Published: 16 June 2021
Thousands of patients are set to benefit from artificial intelligence (AI) technologies thanks to £36 million for new research announced by NHSX and NIHR today.
Technology that can detect cancer and an app that provides AI mental health support are among 38 newly funded innovations to be tested across the health service to help speed up diagnosis and improve care.
The new research projects are part of the £140 million Artificial Intelligence in Health and Care Award, which supports AI solutions across the whole development pathway, from initial feasibility to clinical implementation.
The award is part of the NHS AI Lab and is managed by the Accelerated Access Collaborative and delivered in partnership with NHSX and the NIHR. Over 17,000 stroke patients and over 27,000 patients with diabetes or high blood pressure have already benefited from the first round of funding by the AI Award.
The 38 projects being supported in the second round include AI-powered innovations that can rapidly and accurately detect lung, skin and prostate cancer and osteoporosis. These innovations will be tested and scaled, helping clinicians deliver the right treatment faster.
For the first time an AI based mental health app will also be tested to see if it can reduce symptoms of anxiety and depression, and help identify those patients experiencing severe mental health difficulties for further treatment.
The round two funded AI projects also include:
- An algorithm from BeholdAI for suspected lung cancer
- DERM by Skin Analytics supporting clinicians to diagnose skin cancer
- The Paige Prostate cancer detection tool to help pathologists identify cancers and their spread in digital images
- Zebra Medical’s Bone Health Solutions tool for analysing existing CT scans to look for previously undiagnosed spinal fractures
- The Mental health app Wysa, powered by an AI chatbot and a series of self-care exercises to provide support and help people develop strategies to manage their mental health and improve their resilience.
Projects range from testing initial concepts to real-world deployments of technologies with patients that could help solve both clinical and operational challenges across the NHS, including reducing waiting times, improving early diagnosis and saving staff time.
The award is designed to help accelerate the testing and evaluation of AI technologies in the NHS so patients can reap the benefits from faster and more personalised diagnosis to greater efficiency in screening services.
Health Secretary Matt Hancock said: “AI has the potential to completely revolutionise every part of how we approach healthcare, from how we diagnose diseases and the speed at which our doctors and nurses deliver treatments to how we support people’s mental health.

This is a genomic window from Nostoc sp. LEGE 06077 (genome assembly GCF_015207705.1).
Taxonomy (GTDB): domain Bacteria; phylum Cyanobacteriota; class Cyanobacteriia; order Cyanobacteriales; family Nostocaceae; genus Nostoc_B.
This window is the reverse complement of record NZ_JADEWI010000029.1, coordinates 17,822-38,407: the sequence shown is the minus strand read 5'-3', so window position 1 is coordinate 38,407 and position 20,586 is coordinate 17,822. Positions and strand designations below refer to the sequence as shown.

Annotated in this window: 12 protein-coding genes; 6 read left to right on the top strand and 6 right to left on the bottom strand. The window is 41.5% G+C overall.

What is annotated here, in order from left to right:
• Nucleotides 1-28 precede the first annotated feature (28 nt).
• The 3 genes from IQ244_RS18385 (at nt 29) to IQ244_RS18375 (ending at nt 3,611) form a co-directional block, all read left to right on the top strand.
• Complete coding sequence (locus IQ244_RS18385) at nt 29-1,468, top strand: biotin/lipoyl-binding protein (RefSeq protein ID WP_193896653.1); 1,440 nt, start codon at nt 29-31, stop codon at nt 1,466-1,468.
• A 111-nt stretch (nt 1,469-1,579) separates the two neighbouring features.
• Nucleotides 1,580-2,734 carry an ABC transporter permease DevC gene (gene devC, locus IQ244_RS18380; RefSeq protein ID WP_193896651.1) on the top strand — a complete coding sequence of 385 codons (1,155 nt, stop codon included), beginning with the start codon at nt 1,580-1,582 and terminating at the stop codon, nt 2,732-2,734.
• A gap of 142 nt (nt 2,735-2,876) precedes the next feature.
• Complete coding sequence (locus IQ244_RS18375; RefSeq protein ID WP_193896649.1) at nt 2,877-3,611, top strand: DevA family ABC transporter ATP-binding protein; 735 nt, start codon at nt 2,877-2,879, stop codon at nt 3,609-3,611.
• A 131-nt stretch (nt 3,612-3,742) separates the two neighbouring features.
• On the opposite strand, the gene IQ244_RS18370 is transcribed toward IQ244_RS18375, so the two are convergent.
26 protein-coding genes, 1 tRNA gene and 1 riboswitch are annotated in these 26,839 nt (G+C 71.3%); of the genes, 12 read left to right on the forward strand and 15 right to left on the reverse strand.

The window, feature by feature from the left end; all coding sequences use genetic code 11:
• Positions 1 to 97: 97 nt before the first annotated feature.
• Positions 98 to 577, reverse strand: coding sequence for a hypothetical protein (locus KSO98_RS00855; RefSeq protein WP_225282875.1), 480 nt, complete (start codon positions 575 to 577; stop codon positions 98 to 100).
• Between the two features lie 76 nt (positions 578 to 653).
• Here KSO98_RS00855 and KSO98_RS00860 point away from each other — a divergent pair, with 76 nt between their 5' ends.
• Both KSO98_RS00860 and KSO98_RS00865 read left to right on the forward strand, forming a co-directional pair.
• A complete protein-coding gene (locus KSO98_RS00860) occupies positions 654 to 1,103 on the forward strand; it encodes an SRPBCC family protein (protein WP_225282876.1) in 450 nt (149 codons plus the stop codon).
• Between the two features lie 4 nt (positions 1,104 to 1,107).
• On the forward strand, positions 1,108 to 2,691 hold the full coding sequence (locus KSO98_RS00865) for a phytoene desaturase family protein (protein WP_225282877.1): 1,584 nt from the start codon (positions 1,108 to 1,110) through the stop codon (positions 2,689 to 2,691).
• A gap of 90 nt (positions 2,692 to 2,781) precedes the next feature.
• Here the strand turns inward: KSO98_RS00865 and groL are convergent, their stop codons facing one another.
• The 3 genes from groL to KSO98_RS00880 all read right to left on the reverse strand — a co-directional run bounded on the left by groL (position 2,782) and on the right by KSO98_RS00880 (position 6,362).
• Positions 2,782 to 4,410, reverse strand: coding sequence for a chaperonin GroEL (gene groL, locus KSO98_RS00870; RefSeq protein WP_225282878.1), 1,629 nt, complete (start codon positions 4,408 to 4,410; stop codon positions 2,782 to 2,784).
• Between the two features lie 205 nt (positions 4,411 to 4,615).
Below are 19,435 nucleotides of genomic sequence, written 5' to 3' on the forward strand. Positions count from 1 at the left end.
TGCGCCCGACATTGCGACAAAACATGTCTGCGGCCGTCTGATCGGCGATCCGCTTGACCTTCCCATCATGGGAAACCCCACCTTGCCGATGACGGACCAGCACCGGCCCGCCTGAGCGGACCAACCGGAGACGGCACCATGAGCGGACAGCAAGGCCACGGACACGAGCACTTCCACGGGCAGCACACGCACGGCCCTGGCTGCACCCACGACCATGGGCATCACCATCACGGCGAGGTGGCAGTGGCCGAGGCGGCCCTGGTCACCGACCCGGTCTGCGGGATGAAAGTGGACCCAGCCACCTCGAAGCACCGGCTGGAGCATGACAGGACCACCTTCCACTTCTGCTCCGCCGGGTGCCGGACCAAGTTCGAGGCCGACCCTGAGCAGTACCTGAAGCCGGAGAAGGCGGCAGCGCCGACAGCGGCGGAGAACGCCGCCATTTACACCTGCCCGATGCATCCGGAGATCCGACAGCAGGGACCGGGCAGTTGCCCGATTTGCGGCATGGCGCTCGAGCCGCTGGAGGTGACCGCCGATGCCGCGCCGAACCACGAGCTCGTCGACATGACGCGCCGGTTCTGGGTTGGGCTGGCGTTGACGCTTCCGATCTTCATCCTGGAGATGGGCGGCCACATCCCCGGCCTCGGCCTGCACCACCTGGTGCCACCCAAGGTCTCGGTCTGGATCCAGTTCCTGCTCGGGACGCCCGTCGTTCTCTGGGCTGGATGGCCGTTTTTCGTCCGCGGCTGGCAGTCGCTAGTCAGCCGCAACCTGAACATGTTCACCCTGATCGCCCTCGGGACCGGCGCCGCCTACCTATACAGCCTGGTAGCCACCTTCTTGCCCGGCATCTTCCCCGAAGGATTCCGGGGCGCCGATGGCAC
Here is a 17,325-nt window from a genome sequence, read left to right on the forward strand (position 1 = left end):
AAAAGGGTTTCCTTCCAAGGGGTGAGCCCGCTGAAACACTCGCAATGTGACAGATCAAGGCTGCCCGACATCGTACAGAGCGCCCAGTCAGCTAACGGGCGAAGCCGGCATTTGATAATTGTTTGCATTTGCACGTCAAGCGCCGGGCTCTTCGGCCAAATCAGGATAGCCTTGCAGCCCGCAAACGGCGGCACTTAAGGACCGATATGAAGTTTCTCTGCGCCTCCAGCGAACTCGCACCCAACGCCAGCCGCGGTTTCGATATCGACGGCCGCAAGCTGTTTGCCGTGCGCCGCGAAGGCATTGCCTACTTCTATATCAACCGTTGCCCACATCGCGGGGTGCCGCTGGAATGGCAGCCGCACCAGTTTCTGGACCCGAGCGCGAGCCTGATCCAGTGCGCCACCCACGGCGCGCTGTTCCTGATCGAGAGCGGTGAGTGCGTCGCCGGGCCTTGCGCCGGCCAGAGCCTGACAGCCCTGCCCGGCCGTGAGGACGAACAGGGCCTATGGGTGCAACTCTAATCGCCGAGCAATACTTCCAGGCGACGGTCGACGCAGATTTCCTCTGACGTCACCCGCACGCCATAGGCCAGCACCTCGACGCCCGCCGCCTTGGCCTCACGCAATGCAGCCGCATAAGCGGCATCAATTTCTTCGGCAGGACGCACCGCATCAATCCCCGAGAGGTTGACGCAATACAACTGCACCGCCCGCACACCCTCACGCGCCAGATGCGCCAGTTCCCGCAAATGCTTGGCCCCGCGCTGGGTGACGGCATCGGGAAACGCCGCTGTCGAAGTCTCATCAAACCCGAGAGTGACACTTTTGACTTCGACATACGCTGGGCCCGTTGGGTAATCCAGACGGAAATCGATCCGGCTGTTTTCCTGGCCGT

“The 38 projects we are backing reflect the UK’s trailblazing approach to innovation in the healthcare sector, and could help us take a leap forward in the quality of care and the speed of disease diagnoses and treatment in the NHS.
“Confronted with this global pandemic, our tech sector has risen to the challenge and upended how we do things through innovations to support people to test from home, complete remote consultations and diagnose issues safely.”
Sir Simon Stevens, NHS Chief Executive, said: “The NHS is determined to harness the power of new innovations and digital technologies to help save lives and improve services for patients across the country.
“AI is already delivering for patients today in hospitals and GP surgeries, the 38 projects supported today could each make a further difference to the care we provide.”
AI is already making a difference for patients and clinicians. In September 2020, awards totalling approximately £50 million were given to 42 AI technology projects, including to:
- Kheiron Medical Technologies
The forthcoming Data Strategy for Health and Care will set out how the UK aims to become a world leader in the proportionate, innovation-friendly regulation of AI technologies.
The NHS AI Lab has also launched the AI Ethics Initiative to ensure that AI products used in the NHS and care settings will not exacerbate health inequalities, including working with the Ada Lovelace Institute to design and trial algorithmic impact assessments.
The AI in Health and Care Award will distribute £140 million over three years, with the next round of applications set to open on 29 June 2021.
- See a full list of the newly funded projects (subject to contracting).